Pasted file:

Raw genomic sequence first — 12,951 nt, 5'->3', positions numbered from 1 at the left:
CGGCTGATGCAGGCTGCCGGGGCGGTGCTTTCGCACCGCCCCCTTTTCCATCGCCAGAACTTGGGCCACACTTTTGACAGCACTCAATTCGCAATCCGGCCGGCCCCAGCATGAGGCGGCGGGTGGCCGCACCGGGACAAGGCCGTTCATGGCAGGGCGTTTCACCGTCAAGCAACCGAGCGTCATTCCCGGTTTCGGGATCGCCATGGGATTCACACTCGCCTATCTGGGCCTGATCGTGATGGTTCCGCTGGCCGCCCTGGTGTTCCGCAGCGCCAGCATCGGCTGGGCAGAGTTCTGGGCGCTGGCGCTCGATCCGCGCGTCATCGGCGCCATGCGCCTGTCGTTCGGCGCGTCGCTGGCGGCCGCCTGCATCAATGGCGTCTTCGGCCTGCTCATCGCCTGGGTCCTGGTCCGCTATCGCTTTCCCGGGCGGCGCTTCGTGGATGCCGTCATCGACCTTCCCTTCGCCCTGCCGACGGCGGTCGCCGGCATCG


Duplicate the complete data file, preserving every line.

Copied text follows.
Raw genomic sequence first — 12,951 nt, 5'->3', positions numbered from 1 at the left:
CGGCTGATGCAGGCTGCCGGGGCGGTGCTTTCGCACCGCCCCCTTTTCCATCGCCAGAACTTGGGCCACACTTTTGACAGCACTCAATTCGCAATCCGGCCGGCCCCAGCATGAGGCGGCGGGTGGCCGCACCGGGACAAGGCCGTTCATGGCAGGGCGTTTCACCGTCAAGCAACCGAGCGTCATTCCCGGTTTCGGGATCGCCATGGGATTCACACTCGCCTATCTGGGCCTGATCGTGATGGTTCCGCTGGCCGCCCTGGTGTTCCGCAGCGCCAGCATCGGCTGGGCAGAGTTCTGGGCGCTGGCGCTCGATCCGCGCGTCATCGGCGCCATGCGCCTGTCGTTCGGCGCGTCGCTGGCGGCCGCCTGCATCAATGGCGTCTTCGGCCTGCTCATCGCCTGGGTCCTGGTCCGCTATCGCTTTCCCGGGCGGCGCTTCGTGGATGCCGTCATCGACCTTCCCTTCGCCCTGCCGACGGCGGTCGCCGGCATCG